7. Before going to the rival contentions of the learned counsel for the parties, it will be in the fitness of things to have a glance on the complaint made by the complainant which led to registration of FIR 43/2011 at PS Mahila Thana, Sonepat. It was alleged that marriage of the complainant was performed with the petitioner-Pankaj on 9th March, 2008 according to Hindu rites and ceremonies. After few days of her marriage, her husband told her that he has got Government service in Delhi High Court. After some time, behaviour of her husband Pankaj and that of her mother-in-law Bimla changed towards her suddenly and they used to torture her often for dowry and car used to be demanded. Her father had given sufficient articles in the marriage as per his capacity but the petitioner and his parents Crl. A. No.1455/2012 Page 4 of 18 were not satisfied with the same. Whenever her two sister-in-laws, namely, Seema and Annu used to come from Village Chulkana to Alipur, they used to pick up quarrel. They used to abuse and taunt her as to what she had brought in dowry. Her husband and in- laws used to start beating her. She used to bear all this because she had a child in her womb, which was born in the shape of a girl. After this, they crossed all limits and pushed her after holding her hair as to why she gave birth to a girl. On 23rd October, 2010, during night, Pankaj, his mother Bimla Devi and father-in-law after closing her in a separate room started beating her and told her to demand money for car otherwise she would be finished and nobody will suspect about it. Pankaj told her that he will re-marry and nothing will happen to him because he had been appointed in High Court and has relations with judges. She saved her life after keeping quite. On 24 th October, 2010, after informing her father on phone, she requested him to reach in the house of her father-in-law. Her father arrived at Alipur. Members of the house of her father-in-law abused him, fought with him and attempted to kill him. She, somehow, reached Sonepat along with her father and went to Police Station. Police called the members Crl. A. No.1455/2012 Page 5 of 18 of her father-in-law in the police station at Sonepat. A meeting of Panchayat was held. Pankaj assured her before the Panchayat that in future he will not beat her and do any objectionable behaviour. As such, she went back to Alipur with him. After keeping her well for few days, again the members of the family started beating her and this time, mainly her sister-in-law Annu of Chulkana and brother-in-law Rajkumar became instrumental in destroying her family. They used to provoke her husband and his parents against her. She continued to bear keeping in view her little daughter. One day, husband of Pankaj’s sister, namely, Rajkumar and Pankaj’s sister Annu came at Alipur during night time. Her mother-in-law started abusing her that after giving birth to a girl she had enhanced household expenditure. She told her that she also had three daughters. Thereupon, Rajkumar kicked her with his leg, Pankaj slapped her and her sister-in-law caught hold of her hair. She fell down. They brought her in the inner room. Her father-in-law also came. Pankaj threatened her that he will make her father to leave the government job in case she makes complaint against him. On 2nd September, 2011, she was sent to a rented house at 5/123, Nirankari Colony, Delhi. They stopped her Crl. A. No.1455/2012 Page 6 of 18 visits to Alipur. Pankaj used to go to his parents’ house and used to come to the tenanted room late night and used to harass her mentally, pull her hair and used to kick at her head with his fist. She started suffering from headache. In this rented accommodation, husband of his sister, namely, Raj Kumar started visiting and he also kicked her twice. On 5th November, 2011, she was compelled to sign some papers in Hindi and English. Thereafter, she called police on 100 number and also called her father from Sonepat to whom she narrated all the facts and came back to Sonepat where she lodged the complaint, on the basis of which the FIR was registered.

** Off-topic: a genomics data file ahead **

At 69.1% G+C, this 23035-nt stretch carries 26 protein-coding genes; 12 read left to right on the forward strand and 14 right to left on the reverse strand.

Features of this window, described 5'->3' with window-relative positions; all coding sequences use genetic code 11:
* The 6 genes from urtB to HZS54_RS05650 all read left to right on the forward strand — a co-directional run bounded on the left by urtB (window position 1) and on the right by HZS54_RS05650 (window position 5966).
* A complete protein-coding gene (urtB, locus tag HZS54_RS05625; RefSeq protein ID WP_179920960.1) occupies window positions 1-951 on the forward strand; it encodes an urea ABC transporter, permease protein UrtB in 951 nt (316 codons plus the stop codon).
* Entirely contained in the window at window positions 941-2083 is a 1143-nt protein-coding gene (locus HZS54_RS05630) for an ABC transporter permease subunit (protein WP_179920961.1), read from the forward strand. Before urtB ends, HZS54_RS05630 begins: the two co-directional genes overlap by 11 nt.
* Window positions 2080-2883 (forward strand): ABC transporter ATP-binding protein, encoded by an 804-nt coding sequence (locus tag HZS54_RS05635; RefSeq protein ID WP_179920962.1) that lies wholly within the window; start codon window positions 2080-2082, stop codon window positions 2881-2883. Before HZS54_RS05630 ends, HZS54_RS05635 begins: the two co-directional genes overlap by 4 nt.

8. The basic submission of learned counsel for the petitioner is that no part of the alleged offence was committed within the jurisdiction of Sonepat, as such, even if all the allegations made in the FIR are accepted on the face value, the Sonepat police had no jurisdiction to investigate the matter.